The most recent setback to efforts of pro-life advocates came from the Supreme Court ruling in the Whole Woman’s Health v. Hellerstedt case. The court decided that requiring abortion doctors to have admitting privileges to local hospitals and requiring abortion clinics to adhere to the same building standards as ambulatory surgical centers were unconstitutional and “not medically necessary.”
To break this down, which will help understand the absurdity of the pro-abortion position and the court’s ruling, let’s make sure we understand exactly what these two laws were seeking to accomplish.
A federal appeals court has decided that the New York DMV can refuse to issue a license plate stating simply “choose life” because the DMV (and court) finds the plate “patently offensive.”
The rejection based on the “patently offensive” criteria is the same measure used to ban pornography from public view. The court ruled that since the message of life is “patently offensive” to so many New Yorkers, it could cause road rage, and therefore it is acceptable to ban.
Where do I start in criticizing this absurd ruling by the court?
Let’s start with the idea that it is better to ban a license plate someone might find offensive than to allow on the grounds that it may cause an incident of road rage. First of all, if adults are not capable of driving on the road with another car carrying a license plate with a message they disagree with without engaging in road rage – I’m not sure they are fit to have a driver’s license. This line of reasoning is in itself “patently offensive” as it implies that people are not able to control themselves when faced with a message they disagree with.
Pastors can breathe a sigh of relief today as the 7th Circuit Court of Appeals has reversed a lower court decision to strike down the minister’s housing allowance as unconstitutional.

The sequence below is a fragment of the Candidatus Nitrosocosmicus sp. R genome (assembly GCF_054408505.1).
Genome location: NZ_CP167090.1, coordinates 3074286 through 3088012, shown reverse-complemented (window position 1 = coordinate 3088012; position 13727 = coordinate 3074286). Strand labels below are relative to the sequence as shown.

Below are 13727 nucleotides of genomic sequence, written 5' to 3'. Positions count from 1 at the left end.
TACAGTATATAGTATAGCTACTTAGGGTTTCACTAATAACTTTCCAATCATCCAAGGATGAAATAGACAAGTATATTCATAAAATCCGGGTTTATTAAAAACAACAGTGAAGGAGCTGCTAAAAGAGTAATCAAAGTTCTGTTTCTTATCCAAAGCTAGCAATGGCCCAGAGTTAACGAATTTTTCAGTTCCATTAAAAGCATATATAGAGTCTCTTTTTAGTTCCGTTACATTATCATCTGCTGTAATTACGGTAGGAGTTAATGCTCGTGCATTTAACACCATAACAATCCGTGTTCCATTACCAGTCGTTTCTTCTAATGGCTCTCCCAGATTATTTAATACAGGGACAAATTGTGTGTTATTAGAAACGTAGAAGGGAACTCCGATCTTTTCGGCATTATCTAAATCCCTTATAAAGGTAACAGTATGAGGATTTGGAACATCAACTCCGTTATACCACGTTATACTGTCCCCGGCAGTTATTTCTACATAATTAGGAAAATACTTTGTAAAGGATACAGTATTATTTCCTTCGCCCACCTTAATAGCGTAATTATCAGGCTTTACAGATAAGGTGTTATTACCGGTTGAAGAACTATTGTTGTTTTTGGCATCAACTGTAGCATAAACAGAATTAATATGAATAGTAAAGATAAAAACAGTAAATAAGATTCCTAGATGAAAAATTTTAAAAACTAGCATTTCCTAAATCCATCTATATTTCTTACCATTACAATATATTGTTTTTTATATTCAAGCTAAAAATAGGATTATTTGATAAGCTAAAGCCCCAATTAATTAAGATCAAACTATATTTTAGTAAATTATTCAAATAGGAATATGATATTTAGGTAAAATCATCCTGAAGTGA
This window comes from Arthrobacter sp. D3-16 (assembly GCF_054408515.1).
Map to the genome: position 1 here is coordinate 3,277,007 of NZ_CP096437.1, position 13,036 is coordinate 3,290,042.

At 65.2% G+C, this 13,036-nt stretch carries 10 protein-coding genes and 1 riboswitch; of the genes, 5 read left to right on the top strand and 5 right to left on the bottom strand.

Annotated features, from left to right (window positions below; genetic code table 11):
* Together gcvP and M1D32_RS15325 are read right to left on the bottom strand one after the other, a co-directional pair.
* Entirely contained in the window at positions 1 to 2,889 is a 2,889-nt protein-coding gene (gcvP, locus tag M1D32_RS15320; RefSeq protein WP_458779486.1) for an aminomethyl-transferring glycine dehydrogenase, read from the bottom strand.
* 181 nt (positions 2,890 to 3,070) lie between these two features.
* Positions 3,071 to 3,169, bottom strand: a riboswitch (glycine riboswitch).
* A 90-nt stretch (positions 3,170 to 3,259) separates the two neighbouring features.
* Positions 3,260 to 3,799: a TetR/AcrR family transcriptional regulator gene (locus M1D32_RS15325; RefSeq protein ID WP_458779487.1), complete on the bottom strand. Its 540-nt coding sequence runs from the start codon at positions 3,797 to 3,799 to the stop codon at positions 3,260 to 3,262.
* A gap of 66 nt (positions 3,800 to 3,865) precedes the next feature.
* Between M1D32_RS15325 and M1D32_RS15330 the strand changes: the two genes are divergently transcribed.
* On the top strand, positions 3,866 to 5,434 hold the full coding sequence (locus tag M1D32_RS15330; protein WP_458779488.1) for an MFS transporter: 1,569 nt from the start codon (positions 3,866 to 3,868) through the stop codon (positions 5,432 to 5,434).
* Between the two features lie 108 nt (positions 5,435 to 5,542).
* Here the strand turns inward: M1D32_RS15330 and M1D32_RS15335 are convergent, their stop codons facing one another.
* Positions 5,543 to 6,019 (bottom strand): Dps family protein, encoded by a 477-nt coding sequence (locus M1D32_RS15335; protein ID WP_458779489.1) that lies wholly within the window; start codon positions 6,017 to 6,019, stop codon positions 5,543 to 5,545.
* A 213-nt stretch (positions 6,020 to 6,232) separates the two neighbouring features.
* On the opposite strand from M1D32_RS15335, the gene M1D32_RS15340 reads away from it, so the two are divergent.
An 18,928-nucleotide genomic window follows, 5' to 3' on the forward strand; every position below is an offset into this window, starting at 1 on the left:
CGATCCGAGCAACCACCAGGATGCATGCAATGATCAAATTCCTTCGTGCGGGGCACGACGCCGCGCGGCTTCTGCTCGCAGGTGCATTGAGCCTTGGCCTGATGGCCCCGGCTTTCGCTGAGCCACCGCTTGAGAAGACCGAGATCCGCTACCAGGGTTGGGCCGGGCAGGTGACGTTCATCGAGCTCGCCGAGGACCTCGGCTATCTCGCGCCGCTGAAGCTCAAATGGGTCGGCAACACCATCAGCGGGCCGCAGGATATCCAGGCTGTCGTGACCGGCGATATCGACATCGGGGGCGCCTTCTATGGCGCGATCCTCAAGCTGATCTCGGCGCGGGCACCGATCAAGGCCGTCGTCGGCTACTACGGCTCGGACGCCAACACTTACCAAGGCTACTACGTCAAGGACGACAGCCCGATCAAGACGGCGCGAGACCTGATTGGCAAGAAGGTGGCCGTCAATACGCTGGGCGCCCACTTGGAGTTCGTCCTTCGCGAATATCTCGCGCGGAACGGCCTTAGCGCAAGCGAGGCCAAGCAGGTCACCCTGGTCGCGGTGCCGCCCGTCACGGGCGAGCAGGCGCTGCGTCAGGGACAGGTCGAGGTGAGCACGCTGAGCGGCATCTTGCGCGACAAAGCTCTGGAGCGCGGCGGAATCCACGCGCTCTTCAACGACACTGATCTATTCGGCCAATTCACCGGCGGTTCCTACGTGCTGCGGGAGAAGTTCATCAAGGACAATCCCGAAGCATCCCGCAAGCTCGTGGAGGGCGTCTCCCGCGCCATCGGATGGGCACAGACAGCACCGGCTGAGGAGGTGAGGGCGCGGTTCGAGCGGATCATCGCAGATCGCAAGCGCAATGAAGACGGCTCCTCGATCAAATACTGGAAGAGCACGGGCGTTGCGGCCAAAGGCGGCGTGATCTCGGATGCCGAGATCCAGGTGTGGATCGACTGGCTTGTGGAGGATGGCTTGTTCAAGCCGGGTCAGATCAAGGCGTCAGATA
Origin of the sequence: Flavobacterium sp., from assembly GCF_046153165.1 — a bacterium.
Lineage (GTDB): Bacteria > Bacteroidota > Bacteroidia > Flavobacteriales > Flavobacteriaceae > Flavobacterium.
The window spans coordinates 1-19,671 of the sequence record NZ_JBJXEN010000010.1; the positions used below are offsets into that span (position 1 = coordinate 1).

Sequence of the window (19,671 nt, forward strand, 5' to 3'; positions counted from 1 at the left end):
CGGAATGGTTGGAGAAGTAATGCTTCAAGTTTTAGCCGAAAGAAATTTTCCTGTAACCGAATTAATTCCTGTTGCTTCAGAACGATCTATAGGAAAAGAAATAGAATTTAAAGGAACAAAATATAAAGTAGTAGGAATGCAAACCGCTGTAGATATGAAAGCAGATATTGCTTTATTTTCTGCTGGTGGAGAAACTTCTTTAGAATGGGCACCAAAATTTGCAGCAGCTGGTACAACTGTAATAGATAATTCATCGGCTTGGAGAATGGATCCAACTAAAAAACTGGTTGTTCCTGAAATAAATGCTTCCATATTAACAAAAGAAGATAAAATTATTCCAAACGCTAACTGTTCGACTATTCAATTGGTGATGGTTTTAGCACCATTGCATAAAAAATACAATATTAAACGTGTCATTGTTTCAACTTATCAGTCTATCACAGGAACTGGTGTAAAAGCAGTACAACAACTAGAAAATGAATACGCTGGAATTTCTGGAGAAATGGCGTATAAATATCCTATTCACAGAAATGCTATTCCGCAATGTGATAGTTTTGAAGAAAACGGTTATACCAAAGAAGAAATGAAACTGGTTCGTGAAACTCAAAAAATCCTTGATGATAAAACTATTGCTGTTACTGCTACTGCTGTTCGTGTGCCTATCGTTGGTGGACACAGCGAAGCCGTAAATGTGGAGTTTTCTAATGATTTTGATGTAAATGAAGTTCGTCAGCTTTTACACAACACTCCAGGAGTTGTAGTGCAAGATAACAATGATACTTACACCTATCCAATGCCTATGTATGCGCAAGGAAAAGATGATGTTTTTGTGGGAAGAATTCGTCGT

Previously, the Freedom From Religion Foundation (FFRF) had argue that the housing allowance given to pastors was unconstitutional because it provided an unfair tax benefit to pastors, creating preferential treatment for religious messages. It was argued that the housing allowance violated the Establishment Clause of the First Amendment and the equal protection provision of the Fourteenth Amendment. The lower court, with Judge Barbara Crabb ruling, agreed with the FFRF and ruled the housing allowance unconstitutional.
Though the ruling only affected pastors in Wisconsin, Illinois, and Indiana, pastors across the country watched the case with serious interest knowing if the ruling was upheld it would soon spread.
The 7th Circuit determined that since the FFRF was never denied tax-exemption under the housing allowance tax code they had no standing concerning the issue:
A surprise decision by the Sixth Circuit Court of Appeals has upheld the traditional definition of marriage in the states of Kentucky, Michigan, Ohio, and Tennessee. State bans against same-sex marriage were previously ruled unconstitutional by lower courts, setting up the decision by the Sixth Circuit.
This decision is not only a surprise to advocates of same-sex “marriage,” but is also surprising to traditional marriage advocates that have watched marriage bans struck down by numerous Appeal Court decision around the country. What is not a surprise though is that this decision by the Sixth Circuit all but guarantees that marriage will once again come before the Supreme Court. There is a very real possibility that by next summer a Supreme Court decision on the definition of marriage could be reached.
The Supreme Court has rejected appeals form five states, Indiana, Oklahoma, Utah, Virginia, and Wisconsin, regarding the issue of marriage. This, effectively, legalizes same-sex “marriage” in those states. Some believe the issue of marriage is destined for a ruling from the Supreme Court and this appeals rejection could signal how the court will rule. Up to this point the court has stopped short of legalizing same-sex “marriage” for all 50 states, but this appeals rejection opens up speculation on what the court will do in the future.
Besides legalizing same-sex “marriage” in the five states seeking appeal to the Supreme Court, this decision will effectively legalize same-sex “marriage” in at least 6 other states in those appeals court jurisdictions, including West Virginia.
Concerning this decision by the Supreme Court ChristianNews.com recently wrote: